If you’re a DIYer of almost any level, chances are you’ll need to know how to drill into concrete or masonry at some point. Whether you’re mounting shelves on a cinder block garage wall, installing a window box on brick veneer or stucco, or mounting outdoor lighting onto stone, you’ll have to know how to drill into concrete.
Some of us might remember the pre-power tool days of drilling holes in masonry and concrete. And it wasn’t that long ago that any larger masonry job had a blacksmith on hand heating and re-sharpening chisels. (There were dedicated hand-saw sharpeners too, but that’s another story).
And in our age of microchipped tools, we’re lucky we don’t remember this because the last things pre-power tool concrete drilling was were fast or easy.
Back in the day, the best drill for concrete (and the only one) was a hardened steel bit, a sledgehammer, and a hand strength Thor would admire. Hit the bit like a nail, twist the bit a quarter turn, repeat. Some bit tips had a star pattern similar to what we’d call an SDS bit today. Others were more along the lines of what we’d call a “cold chisel.”
While the process remains unchanged—pulverize the concrete, remove the dust from the hole—the tools most certainly have changed.
Best Drills for Concrete
The best drill for concrete today is one of two tools: A hammer drill or a rotary hammer. They both do essentially the same thing but are vastly different tools.
Hammer Drill or Rotary Hammer?
You’ve probably noticed that you can buy a cordless drill/driver or drill/driver kit where the included drill has a hammer drill function. If you’re going to purchase a cordless drill/driver, it’s advisable to get the hammer drill function. Even if you don’t need it right now, chances are you will.
The way a hammer drill works is to combine vibration with the twisting action of a typical drill. The actual part that does the vibrating is called a gubbins. Think about a gubbins like two poker chips rubbing together at high speed. This creates enough vibration (and noise; they’re loud and whiny tools) for the steel bit to pulverize the hard material in front of it and for the flutes to evacuate most of it.
A hammer drill is primarily for occasional drilling and smaller holes—think plastic anchors and screws (say for shutters or running coaxial cable) or #10 concrete screws.
A rotary hammer is what a hammer drill wants to be when it grows up. And once you use one, you’ll probably want to leave your hammer drill in the rearview mirror.
A rotary hammer works like a jackhammer that twists: The bit reciprocates (i.e., travels forward and back in a linear fashion). It’s also smoother to operate, drills faster, drills larger holes, and is orders of magnitude quieter.
Of course, it’s more expensive (though not much for a corded model), as are the bits. There are some smaller cordless tools that are affordable and operate on a battery platform you may already have.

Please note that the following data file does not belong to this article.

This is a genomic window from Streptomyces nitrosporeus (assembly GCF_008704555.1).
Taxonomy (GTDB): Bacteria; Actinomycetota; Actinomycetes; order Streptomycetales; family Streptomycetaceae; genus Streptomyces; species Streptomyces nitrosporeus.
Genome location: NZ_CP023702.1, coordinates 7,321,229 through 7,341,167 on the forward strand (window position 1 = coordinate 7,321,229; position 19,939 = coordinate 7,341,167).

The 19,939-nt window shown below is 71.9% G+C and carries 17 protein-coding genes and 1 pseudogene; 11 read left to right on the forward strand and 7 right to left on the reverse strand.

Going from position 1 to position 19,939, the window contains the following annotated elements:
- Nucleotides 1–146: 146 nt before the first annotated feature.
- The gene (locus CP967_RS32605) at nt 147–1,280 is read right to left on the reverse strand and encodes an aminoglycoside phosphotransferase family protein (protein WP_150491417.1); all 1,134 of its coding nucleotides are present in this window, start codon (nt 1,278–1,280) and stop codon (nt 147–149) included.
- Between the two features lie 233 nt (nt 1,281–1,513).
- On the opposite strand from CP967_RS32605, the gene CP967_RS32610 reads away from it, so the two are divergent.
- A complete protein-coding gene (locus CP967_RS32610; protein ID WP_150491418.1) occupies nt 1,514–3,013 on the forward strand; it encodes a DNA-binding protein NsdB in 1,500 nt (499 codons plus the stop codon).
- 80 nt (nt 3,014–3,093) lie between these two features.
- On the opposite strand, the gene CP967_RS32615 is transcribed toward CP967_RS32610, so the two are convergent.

While it may seem silly, the main industry classification for rotary hammers tends to be by weight and chuck (or “bit holder”) size—5-pound, 10-pound, etc. The heavier the tool is the more it can do because the size of the components that do it get more massive as the tool capacity increases.
For 99% of around-the-house drilling, a tool in the 5-pound range with a ¾-inch bit holder will do just about anything you’ll need to do, from demo to drilling.
What is the Best Concrete Drill Bit?
While there’s a lot of parity among bits for general use, there are a lot of factors that go in to defining “best,” many of them subjective and situational. Perhaps the better answer to this question is that the “best” bit is the one you need to get the job done. (That said, it may sometimes be hard to tell the difference between bits.)
Generally speaking, hammer drill bits look like typical twist drill bits with an arrowhead of carbide at the tip and tighter fluting. With their smooth shank, these can only be used with a hammer drill and its 3-jaw chuck.
For a rotary hammer, the bit is called SDS Plus. This Slotted Drive System employs a thick bit end and grooves in which the bit travels. They’re more expensive and last longer than hammer drill bits.
- When fastening to brick or block, it is advisable to set the fastener or shield in the mortar joint between blocks.
- To position something where you need it, say a shelf bracket, drill a pilot hole first and use a pencil or awl
orto mark the concrete where the hole should line up. With a store-bought bracket or hose hanger, line up the holes with the mortar joint.
- Start drilling slowly. The baseline function of these tools—unlike most others—is to cause vibration, so keeping the tip on a pencil dot requires a slow, methodical start until the bit hollows out the beginning of the hole. Just a few trigger pulls usually does the trick.
- Let the tool do the work. You can’t press harder than concrete is dense. Keep a firm grasp and use two hands whenever possible. Bits can grab on aggregate in concrete and twist. The harder you press, the harder the tool has to work.
- Blowing out the hole with compressed air is generally advisable and sometimes required. If you’re setting a lead lag shield (aka bung) or a small plastic shield, it’ll more easily slide into a hole that has no powdery dust left over.